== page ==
The lowly barcode gets a bum wrap sometimes. It’s far from perfect, but overall I believe the use of barcodes has improved safety throughout the healthcare environment. I remember just a few short years ago when barcode scanning was uncommon. Now, not so much. “Overall, 92.6% of hospitals have barcode-assisted medication administration (BCMA) systems to verify patient identity and electronically check doses administered by nurses (Table 2). Over the past 13 years, the percentage of hospitals having BCMA has increased from 1.5% in 2002.“(1) I get calls in the pharmacy from nurses refusing to administer medication because they’re unable to scan the medication barcode. We’ve come a long way.

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(1) Pedersen C, Schneider P, Scheckelhoff D. ASHP national survey of pharmacy practice in hospital settings: Prescribing and transcribing—2016. American Journal of Health-System Pharmacy. 2017;74(17):1336-1352. doi:10.2146/ajhp170228.

Pearson Medical Technologies introduces m:Print Version 3.9.1

This came through one of my Google Alerts this morning.

Life Pulse Health Magazine: “Pearson Medical Technologies’ [PMT] … m:Print Version 3.9.1 has been updated to use Microsoft SQL Server 2012/2014 for more efficiency and advanced performance. Each packaging run can now automatically generate a unique lot number. Most importantly, Pearson Medical has added a bar code constructing module which allows users to add more than one drug information into a bar code… in addition to the release of a new version of m:Print , we have selected Medi-Span to provide the drug database for use within m:Print.”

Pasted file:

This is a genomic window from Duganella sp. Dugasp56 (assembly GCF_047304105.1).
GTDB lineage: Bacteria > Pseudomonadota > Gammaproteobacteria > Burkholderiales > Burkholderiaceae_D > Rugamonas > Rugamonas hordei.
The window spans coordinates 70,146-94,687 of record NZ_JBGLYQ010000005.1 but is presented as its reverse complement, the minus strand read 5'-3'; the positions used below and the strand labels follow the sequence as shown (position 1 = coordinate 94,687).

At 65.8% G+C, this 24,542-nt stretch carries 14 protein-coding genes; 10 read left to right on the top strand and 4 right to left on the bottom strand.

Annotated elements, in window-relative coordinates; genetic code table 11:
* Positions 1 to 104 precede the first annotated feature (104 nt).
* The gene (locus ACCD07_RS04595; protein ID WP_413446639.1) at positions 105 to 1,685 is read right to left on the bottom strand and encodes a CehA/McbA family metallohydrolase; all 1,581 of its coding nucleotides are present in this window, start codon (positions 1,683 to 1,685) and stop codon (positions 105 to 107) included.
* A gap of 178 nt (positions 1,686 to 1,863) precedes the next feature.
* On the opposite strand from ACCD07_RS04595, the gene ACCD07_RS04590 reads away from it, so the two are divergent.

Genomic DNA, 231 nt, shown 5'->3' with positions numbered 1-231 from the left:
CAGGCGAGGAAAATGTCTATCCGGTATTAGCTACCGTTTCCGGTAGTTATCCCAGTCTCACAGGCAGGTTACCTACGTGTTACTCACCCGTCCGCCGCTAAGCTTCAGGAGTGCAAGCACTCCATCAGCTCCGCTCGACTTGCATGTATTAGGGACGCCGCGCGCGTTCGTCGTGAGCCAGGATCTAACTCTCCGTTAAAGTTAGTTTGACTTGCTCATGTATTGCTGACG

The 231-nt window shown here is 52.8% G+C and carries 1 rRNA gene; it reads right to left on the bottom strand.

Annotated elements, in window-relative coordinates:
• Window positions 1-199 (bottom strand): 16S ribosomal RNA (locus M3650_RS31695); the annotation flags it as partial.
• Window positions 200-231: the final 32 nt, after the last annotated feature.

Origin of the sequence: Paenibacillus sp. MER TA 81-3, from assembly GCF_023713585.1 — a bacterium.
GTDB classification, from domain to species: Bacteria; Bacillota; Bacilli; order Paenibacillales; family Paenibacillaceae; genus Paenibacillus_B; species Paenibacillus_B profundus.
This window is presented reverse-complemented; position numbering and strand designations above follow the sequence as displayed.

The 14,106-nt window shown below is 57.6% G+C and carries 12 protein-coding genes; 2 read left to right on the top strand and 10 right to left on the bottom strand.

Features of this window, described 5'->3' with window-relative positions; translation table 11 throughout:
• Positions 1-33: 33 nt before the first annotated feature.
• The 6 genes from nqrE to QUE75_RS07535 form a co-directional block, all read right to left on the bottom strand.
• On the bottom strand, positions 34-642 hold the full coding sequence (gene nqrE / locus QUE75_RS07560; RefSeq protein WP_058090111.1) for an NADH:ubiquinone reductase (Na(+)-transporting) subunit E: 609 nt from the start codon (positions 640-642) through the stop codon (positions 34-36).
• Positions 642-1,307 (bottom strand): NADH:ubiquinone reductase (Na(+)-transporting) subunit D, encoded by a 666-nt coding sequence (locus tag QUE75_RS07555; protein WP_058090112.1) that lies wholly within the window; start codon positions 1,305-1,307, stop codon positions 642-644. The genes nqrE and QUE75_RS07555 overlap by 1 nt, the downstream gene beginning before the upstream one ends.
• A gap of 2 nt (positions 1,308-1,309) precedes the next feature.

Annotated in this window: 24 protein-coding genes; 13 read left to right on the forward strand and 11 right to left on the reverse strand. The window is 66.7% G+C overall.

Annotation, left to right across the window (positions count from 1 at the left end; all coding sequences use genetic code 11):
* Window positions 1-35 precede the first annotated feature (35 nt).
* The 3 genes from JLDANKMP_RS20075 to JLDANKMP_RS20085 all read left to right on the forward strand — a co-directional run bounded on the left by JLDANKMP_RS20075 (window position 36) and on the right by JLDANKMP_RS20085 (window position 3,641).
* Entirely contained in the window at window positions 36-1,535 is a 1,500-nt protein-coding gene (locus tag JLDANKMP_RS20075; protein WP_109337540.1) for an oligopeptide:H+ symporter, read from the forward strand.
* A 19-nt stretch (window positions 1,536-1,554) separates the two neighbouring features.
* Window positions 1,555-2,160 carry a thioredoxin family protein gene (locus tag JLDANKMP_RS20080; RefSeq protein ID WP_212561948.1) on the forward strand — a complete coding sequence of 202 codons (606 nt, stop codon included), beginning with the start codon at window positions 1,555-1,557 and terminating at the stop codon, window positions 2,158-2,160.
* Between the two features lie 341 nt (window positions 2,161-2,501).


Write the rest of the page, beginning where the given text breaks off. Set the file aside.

m:Print is a great stand-alone option for pharmacies looking to print bar code labels for vials, ampules, syringes, IV bags, etc. The system is well liked by many. In fact, PMT has OEM’d m:Print for other companies as their bar code printing solution. So if you have an inventory management system from another company and m:Print looks familiar, that’s probably because it’s the same software, minus some minor UI tweaks.

I personally like m:Print, mostly due to its flexibility. It offers the ability to use virtually any printer or label type. You can customize labels just about any way you see fit, including the use of 2D and/or linear bar codes.

I had the opportunity to get a sneak peak of m:Print version 3.9.1 prior to its release. Overall, there are some nice improvements. Chances are, if you liked the system before, you’re probably going to like it even better now.

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Disclaimer: as a consultant, I’ve done work for PMT and with companies that have partnered with PMT.

Does charge-on-chart hurt or help medication chain of custody?

Historically, hospital pharmacies have used a charge-on-dispense (COD) model for medications. The model charges the patient for a medication when it is dispensed from the pharmacy and credits the medication if it’s returned to the pharmacy unused. Simple, but labor-intensive. The model itself has been around for a long time.

The introduction of electronic health records (EHRs) and electronic medication administration records (eMARs) has pushed the COD model aside in favor of the charge-on-chart (COC) model; sometimes referred to as “charge on administration” (COA). In the COC model, the patient isn’t charged for a medication when it is dispensed from the pharmacy because the charge is captured when the medication is scanned by the nurse and administered to the patient. When the nurse scans the medication, the information is captured by the eMAR and charted, hence the name. There are several benefits to this model, including no need for the pharmacy to credit medications that go unused. Unused medications are simply returned to the pharmacy and folded back into the inventory.

Put simply, the COC model eliminates the need for pharmacies to charge and credit medications as they are dispensed and returned to the pharmacy. But here’s a little untoward side effect of the COC model, it eliminates much of the pharmacy audit trail for medication movement into and out of the pharmacy.

The old COD model wasn’t perfect, and there were plenty of discrepancies, but I wonder if the COC model has created even less transparency regarding inventory reconciliation and the movement of medications throughout the hospital.